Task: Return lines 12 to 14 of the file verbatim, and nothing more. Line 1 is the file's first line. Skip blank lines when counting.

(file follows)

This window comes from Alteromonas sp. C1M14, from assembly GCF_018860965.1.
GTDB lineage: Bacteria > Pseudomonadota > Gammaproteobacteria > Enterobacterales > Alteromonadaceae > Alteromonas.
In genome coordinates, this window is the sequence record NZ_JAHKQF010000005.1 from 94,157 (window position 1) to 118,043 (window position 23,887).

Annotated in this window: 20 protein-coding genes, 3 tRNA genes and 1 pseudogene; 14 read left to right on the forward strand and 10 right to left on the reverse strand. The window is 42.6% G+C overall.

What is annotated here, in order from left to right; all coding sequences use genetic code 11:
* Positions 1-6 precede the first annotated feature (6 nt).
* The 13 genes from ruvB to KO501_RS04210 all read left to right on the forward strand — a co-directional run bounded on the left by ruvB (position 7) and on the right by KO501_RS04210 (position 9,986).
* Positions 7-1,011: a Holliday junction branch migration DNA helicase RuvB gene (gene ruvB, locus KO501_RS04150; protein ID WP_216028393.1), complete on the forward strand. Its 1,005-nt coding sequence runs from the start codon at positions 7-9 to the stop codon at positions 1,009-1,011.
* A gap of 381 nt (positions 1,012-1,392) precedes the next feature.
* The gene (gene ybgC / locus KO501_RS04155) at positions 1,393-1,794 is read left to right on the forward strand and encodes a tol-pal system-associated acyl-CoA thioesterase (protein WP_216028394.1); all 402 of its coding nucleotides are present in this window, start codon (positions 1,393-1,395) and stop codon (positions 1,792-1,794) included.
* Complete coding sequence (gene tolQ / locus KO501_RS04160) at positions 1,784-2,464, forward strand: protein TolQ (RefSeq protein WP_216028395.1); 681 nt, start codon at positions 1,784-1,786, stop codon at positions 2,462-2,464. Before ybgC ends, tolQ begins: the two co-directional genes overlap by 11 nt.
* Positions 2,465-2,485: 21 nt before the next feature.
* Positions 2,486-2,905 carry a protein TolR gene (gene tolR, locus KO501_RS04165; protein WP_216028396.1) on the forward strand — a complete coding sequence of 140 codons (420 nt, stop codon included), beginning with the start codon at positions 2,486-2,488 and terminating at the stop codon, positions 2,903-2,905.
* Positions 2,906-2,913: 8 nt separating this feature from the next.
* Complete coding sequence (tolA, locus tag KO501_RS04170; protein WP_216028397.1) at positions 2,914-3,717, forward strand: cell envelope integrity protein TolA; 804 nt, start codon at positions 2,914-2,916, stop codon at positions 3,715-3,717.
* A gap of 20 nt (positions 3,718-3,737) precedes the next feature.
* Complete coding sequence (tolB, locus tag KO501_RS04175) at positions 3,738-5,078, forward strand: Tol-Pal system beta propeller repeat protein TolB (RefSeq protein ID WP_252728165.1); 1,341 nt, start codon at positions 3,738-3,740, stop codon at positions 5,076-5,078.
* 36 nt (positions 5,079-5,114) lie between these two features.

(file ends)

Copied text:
* Positions 2,465-2,485: 21 nt before the next feature.
* Positions 2,486-2,905 carry a protein TolR gene (gene tolR, locus KO501_RS04165; protein WP_216028396.1) on the forward strand — a complete coding sequence of 140 codons (420 nt, stop codon included), beginning with the start codon at positions 2,486-2,488 and terminating at the stop codon, positions 2,903-2,905.
* Positions 2,906-2,913: 8 nt separating this feature from the next.